Weekly NewsBrief 2/15/21 - 2/21/21

News Clip


Alabama lawmaker proposes mandatory kindergarten – By Tricia Powell Crain, AL.com

An Alabama lawmaker has filed a bill that could require all students to attend kindergarten as soon as the start of the upcoming 2021-22 school year.

The bill, filed by Rep. Pebblin Warren, D-Tuskegee, received approval last week from the House Education Policy committee and now heads to the full House for a vote.

The bill as written would go into effect prior to the start of the 2021-22 school year, which could impact 5-year-olds and 6-year-olds whose parents are currently deciding whether to enroll them in kindergarten or first grade. Warren has introduced similar bills in previous years.


West Virginia House passes charter school expansion bill – By Steven Allen Adams, The Intelligencer

The West Virginia House of Delegates passed two education bills Tuesday, with much debate over an effort to expand the state’s public charter school pilot program.

The House passed HB 2012, making changes to the state’s public charter school pilot program. The bill passed 66-32 and now heads to the state Senate.

HB 2012 would amend the pilot charter school program, changing the maximum number of public charter schools in a three-year period from three to 10.

“This bill gives choice,” said House Education Committee Chairman Joe Ellington, R-Mercer. “This gives (students) opportunities, and it’s our obligation to educate each of the students. The ones who want to go into that kind of setting shouldn’t be stopped from doing that is they’re going to excel there.”

The bill creates a new West Virginia Professional Charter School Board to act as an authorizer for charter school applications. Virtual charter schools would be allowed under the bill’s provisions — one statewide virtual charter and county-level virtual charters — though no more than 10 percent of the state or county’s student population can participate.


AZ Senate passes bill to provide fourth-year funding for career technical education – On KOLD.com

A bill that would provide fourth-year funding for career and technical education (CTE) is headed to the House of Representatives for approval, after the Arizona Senate passed the bill on Tuesday.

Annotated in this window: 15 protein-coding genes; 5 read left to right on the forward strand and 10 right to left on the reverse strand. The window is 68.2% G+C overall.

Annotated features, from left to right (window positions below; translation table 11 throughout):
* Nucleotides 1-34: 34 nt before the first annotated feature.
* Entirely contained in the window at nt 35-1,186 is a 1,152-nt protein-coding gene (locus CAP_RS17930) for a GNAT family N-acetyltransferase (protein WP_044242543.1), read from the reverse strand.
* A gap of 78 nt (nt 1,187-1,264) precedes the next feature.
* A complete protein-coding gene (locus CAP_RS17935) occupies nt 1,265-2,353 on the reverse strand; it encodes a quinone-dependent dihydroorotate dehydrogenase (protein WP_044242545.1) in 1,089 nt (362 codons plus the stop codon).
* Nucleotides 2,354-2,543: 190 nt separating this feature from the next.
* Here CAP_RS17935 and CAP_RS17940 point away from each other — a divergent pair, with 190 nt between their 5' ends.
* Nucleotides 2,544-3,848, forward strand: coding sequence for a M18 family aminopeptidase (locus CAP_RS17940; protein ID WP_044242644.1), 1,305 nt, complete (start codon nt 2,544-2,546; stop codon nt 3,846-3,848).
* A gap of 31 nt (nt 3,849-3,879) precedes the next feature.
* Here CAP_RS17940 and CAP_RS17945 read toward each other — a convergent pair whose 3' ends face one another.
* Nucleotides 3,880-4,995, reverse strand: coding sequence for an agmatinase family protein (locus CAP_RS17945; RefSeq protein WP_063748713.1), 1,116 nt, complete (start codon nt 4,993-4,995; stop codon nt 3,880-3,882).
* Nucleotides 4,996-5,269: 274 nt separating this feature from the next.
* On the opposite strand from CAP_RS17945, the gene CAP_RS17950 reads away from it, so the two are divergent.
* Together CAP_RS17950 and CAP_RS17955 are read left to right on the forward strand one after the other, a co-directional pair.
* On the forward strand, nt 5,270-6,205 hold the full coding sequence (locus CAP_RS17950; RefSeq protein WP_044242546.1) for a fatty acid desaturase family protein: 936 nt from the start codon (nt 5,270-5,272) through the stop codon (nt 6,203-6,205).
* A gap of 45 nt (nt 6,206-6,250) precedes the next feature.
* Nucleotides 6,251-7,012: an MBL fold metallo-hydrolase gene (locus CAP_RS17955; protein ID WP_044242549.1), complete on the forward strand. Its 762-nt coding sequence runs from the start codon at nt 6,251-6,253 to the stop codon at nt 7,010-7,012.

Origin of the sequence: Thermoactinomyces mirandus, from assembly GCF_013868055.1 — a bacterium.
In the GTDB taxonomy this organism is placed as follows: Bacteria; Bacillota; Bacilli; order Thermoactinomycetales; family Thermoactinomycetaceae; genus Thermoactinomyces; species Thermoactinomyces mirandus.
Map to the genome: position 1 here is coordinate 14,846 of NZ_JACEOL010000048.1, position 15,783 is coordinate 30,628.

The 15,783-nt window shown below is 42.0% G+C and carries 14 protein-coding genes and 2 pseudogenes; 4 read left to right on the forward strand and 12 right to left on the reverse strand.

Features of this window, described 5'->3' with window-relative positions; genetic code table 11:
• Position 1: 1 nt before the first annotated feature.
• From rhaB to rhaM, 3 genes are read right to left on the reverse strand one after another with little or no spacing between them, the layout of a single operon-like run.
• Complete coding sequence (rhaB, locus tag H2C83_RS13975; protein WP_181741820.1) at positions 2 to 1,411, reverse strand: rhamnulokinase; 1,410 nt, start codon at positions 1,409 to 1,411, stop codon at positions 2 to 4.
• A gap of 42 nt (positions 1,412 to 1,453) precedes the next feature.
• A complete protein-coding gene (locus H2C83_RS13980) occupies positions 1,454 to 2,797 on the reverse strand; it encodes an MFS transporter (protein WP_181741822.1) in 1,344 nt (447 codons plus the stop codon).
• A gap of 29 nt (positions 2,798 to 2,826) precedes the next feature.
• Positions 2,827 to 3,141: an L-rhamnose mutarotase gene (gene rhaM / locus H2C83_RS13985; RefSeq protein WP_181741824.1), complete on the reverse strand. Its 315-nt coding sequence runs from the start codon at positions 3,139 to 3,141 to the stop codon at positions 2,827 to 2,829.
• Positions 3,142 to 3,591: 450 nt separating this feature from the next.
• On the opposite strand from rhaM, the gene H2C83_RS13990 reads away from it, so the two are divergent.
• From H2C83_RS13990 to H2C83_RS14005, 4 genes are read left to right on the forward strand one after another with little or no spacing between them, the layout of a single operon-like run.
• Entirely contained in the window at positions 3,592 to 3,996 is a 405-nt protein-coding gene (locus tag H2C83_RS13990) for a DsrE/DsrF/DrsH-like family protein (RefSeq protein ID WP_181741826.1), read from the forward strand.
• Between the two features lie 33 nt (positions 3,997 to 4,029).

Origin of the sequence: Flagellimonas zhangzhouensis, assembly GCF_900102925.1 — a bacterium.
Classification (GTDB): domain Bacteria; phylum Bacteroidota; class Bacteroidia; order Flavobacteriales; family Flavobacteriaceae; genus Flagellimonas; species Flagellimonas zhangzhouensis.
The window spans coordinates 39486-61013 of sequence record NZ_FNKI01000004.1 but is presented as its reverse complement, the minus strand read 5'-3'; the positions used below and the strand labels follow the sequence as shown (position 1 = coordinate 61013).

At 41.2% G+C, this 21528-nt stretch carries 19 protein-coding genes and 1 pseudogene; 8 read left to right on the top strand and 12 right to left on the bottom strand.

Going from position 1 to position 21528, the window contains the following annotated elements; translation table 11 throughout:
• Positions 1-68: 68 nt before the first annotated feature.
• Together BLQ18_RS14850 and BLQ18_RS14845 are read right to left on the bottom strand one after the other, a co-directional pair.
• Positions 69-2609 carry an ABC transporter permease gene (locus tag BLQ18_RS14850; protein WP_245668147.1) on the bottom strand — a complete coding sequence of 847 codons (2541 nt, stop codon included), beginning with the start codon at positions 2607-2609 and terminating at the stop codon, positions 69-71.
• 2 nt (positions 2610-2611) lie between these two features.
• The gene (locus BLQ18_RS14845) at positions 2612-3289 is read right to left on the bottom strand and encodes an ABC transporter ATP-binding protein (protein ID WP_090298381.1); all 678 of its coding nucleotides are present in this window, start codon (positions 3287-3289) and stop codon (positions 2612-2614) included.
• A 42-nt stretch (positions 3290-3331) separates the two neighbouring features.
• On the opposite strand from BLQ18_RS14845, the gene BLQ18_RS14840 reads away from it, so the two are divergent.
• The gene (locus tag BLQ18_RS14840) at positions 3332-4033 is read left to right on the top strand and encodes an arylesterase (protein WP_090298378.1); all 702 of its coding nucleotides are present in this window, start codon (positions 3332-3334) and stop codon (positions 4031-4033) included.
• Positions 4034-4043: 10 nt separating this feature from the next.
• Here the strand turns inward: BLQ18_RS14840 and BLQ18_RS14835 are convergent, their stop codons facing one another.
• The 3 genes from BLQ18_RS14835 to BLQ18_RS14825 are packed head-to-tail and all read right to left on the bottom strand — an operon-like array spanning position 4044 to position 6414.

Currently, a ‘career and technical education district’ (CTED) must only include students in grades 10 through 12 in the calculation of student count.

SB 1179 would include students in grade 9 and the school year immediately following graduation.

“I’m a strong believer in career and technical education because it provides students an opportunity to learn a specific skill set that can be the basis for a career or a way to complement any higher education they pursue after graduating,” Senator Mesnard said. “I’m thrilled with the unanimous support for restoring funding for all four years of this worthy program, which increases access and expands opportunity for students to learn a trade and complete industry recognized CTE programs in fields that have strong demand.”


California students watch and learn through hands-on projects as Mars rover lands – By Sydney Johnson, EdSource

Science teacher Gay Young has followed just about every space expedition in recent memory. This week, she’s taking her elementary students on the journey with her, as NASA’s Perseverance rover touched down on Mars after a seven-month flight from Earth.

California teachers have struggled with creating engaging, hands-on learning activities for students during distance learning when supplies and safe laboratory environments are scarce. But this week, students around the state gathered virtually to watch as real rocket scientists attempted to land NASA’s latest Red Planet rover.

“I like to tie what’s happening in the news to my lessons, and we needed something positive that can give our students hope. Kids love space, and I told them ‘You might be the first generation to send humans to Mars!’” said Young, who teaches science for all grades at Kumeyaay Elementary in San Diego County.

On Thursday, thousands of California students watched live as the SUV-sized rover landed on the surface of Mars with a mission to help scientists identify signs of past microbial life on Mars, collect rock samples and pave the way for future human exploration.


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